Scientists from around the world have joined forces to lay the foundations for an experiment of truly astronomical proportions: putting together the biggest map of the Universe ever made. The experiment will combine signals from hundreds of radio dishes to make cosmic atlas. In a series of papers published today on the arXiv.org astrophysics pre-print website, an international team of researchers set out their plans for the mammoth survey.
Researchers from the Cosmology Science Working Group of the Square Kilometre Array (SKA) have worked out how to use the world's largest telescope for the task. "The team has produced an exciting collection of cutting-edge ideas that will help shape the future of cosmology", said Working Group chair Roy Maartens, from the University of Western Cape in South Africa.
The SKA will be a collection of thousands of radio receivers and dishes spread across two sites in South Africa and Western Australia. When the first phase is completed in 2020, the SKA will have a total collecting area equivalent to 15 football pitches, and will produce more data in one day than several times the daily traffic of the entire internet. A second phase, due in 2025, will be ten times larger still.
The key to mapping the cosmos is to detect the faint radio emission from hydrogen gas. "Hydrogen is the most common element in the Universe, so we see it everywhere" said Phil Bull, from the University of Oslo in Norway. "This makes it ideal for tracing the way matter is distributed throughout space". This includes the mysterious dark matter, which is completely invisible to telescopes, but can be detected through its gravitational pull on other objects, like hydrogen-containing galaxies.
How to map the cosmos: Speed, or accuracy?
The standard way to map the positions of galaxies is to painstakingly detect the faint radio signals from many individual galaxies, staring at them for long enough to measure properties like their distance. Though time consuming, this method is the most accurate, allowing highly detailed 3D maps of the matter distribution to be made. By the late 2020's, the researchers hope to have found almost a billion galaxies in this way; in comparison, the largest galaxy surveys to date have mapped the positions of only around a million galaxies.
An exciting alternative option being developed by SKA researchers, and others, is to rapidly scan the telescopes across the sky, sacrificing accuracy but surveying a much larger area in a short period of time. "This will only give us a low-resolution map" said Mario Santos (University of Western Cape), "but that's already enough to start answering some serious questions about the geometry of the Universe and the nature of gravity". The results from this type of "intensity mapping" survey could be ready as early as 2022.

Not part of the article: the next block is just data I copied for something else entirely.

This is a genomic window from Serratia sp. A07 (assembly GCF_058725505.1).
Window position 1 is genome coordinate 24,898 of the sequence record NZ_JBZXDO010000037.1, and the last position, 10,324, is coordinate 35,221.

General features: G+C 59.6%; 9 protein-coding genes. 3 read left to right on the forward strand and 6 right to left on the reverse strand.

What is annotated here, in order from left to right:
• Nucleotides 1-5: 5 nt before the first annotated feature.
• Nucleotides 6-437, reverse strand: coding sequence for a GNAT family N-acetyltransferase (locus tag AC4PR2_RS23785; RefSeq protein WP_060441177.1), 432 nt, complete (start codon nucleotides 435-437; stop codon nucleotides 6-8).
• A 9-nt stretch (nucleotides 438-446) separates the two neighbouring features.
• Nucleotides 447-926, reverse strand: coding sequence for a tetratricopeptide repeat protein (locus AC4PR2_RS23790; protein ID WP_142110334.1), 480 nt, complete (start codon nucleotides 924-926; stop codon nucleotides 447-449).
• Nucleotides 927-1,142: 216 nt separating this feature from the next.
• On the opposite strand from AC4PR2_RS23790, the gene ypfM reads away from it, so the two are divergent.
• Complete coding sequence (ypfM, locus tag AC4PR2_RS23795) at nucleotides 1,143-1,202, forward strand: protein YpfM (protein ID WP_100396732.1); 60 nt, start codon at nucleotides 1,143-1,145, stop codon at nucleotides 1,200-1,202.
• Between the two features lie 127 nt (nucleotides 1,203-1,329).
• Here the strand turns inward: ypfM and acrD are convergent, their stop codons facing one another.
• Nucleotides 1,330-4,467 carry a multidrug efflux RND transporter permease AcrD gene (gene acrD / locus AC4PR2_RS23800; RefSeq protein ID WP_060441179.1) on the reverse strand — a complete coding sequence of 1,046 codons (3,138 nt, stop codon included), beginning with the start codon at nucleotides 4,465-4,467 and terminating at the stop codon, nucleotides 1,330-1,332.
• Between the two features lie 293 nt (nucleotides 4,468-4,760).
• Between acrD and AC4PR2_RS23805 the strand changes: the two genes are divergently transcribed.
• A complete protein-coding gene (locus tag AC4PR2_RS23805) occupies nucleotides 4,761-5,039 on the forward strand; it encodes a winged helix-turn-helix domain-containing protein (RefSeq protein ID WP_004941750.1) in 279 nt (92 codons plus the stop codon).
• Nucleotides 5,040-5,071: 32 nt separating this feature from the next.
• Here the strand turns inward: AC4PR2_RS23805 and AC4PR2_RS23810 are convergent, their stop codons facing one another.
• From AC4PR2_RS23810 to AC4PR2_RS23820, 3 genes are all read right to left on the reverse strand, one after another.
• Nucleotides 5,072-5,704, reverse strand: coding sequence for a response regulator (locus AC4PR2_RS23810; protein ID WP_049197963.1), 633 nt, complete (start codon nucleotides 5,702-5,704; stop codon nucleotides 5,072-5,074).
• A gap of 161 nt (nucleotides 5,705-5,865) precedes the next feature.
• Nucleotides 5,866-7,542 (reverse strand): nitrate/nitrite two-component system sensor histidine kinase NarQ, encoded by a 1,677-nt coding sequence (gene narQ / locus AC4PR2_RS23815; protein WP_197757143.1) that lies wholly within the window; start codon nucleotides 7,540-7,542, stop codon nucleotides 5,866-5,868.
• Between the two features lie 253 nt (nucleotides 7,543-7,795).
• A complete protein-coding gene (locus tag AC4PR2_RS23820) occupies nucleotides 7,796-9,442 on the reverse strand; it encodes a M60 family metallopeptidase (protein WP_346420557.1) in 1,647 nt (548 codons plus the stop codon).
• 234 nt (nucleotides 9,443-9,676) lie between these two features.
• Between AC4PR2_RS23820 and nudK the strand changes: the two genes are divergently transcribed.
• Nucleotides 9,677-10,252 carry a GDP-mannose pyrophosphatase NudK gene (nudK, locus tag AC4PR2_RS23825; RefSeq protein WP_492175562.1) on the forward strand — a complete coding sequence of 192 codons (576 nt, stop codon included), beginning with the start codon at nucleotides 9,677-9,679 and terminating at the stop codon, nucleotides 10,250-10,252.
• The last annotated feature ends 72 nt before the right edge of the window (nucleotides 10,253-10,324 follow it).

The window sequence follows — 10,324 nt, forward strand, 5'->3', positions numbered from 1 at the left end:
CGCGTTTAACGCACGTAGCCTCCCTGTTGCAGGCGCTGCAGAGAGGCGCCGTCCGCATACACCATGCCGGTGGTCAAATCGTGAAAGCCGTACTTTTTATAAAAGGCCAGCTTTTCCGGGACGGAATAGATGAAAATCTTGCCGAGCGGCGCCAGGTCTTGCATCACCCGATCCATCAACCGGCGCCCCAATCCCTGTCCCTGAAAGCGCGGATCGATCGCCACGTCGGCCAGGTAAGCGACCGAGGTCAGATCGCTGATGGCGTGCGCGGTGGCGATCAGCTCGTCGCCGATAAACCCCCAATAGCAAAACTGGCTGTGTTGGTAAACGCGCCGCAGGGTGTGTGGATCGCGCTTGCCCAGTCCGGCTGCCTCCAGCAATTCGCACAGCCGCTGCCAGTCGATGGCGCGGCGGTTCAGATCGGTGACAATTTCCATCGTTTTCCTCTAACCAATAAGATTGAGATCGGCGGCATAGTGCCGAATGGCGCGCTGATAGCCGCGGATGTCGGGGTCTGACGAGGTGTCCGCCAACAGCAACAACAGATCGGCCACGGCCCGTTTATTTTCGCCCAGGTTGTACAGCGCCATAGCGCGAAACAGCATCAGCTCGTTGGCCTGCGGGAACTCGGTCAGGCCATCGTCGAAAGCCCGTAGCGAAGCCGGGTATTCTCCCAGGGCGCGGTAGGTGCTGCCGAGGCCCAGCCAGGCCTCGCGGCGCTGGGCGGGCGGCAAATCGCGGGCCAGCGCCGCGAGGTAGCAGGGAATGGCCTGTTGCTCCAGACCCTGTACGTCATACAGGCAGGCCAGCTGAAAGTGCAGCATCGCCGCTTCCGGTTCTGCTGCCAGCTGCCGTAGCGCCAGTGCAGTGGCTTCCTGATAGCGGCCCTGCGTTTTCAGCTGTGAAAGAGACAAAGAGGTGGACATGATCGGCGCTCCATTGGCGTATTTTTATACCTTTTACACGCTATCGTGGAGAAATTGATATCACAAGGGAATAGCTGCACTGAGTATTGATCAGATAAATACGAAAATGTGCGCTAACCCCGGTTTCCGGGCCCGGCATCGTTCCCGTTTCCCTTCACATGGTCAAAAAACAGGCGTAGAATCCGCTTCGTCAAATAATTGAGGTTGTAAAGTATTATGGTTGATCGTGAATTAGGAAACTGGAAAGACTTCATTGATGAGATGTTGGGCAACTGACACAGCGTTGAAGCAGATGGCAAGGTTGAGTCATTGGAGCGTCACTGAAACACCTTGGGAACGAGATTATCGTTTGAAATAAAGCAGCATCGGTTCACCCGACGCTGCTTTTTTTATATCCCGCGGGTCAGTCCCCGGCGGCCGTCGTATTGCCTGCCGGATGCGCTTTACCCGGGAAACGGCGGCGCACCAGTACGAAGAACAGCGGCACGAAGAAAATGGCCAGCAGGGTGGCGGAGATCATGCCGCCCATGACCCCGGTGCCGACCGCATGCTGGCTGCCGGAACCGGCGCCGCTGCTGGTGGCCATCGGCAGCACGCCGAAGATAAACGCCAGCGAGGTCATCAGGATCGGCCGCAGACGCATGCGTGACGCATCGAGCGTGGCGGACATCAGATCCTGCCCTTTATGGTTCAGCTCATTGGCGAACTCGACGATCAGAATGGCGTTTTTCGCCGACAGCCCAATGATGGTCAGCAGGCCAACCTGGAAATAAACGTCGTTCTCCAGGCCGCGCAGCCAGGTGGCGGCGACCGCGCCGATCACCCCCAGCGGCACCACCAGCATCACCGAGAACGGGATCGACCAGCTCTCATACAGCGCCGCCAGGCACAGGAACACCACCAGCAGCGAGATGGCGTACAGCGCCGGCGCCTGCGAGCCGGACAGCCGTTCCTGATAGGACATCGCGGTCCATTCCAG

New window on cosmic mysteries
For the astrophysicists, some of the biggest questions relate to dark energy, an enigmatic substance that appears to be making the Universe expand at an ever faster rate. "The SKA will allow the most precise investigations of dark energy to date" said Alvise Raccanelli, from Johns Hopkins University, USA. "By using 3D maps of the distribution of galaxies, we can study dark energy and test Einstein's General Relativity better than any experiment so far", he added. Characteristic patterns in the galaxy distribution allow researchers to make extremely accurate measurements of how the cosmic expansion has changed over periods of billions of years.
Testing Einstein's theory is another top priority for cosmologists. "This will shed light on whether there is a '5th force' of nature", said Gongbo Zhao from National Astronomical Observatories of China. "Seeing it would be the smoking gun if General Relativity is breaking down over cosmological distances".
Such a huge atlas of the distribution of matter in the Universe will also open a new window to investigate the first moments after the Big Bang. "What happens on ultra-large distance scales tells us something about how the newborn Universe behaved when it was only a tiny fraction of a second old," said Stefano Camera, at the Jodrell Bank Centre for Astrophysics in Manchester, UK. The measurements will allow researchers to more closely scrutinise "cosmic inflation", the process that is believed to have sown the seeds of structures like galaxies and superclusters that we see today.
According to the scientists, it's not only by looking into the past that we can figure out how the Universe works. "By observing a billion galaxies at two different dates, ten years apart, the SKA will be able to measure the expansion of the Universe directly" said Hans-Rainer Klöckner from the Max-Planck Institute for Radioastronomy in Germany. The cosmic expansion happens relatively slowly compared to the timescale of, say, a human lifetime, so performing a direct measurement like this "would be a major technical achievement", as well as providing more information on the nature of dark energy, said Klöckner.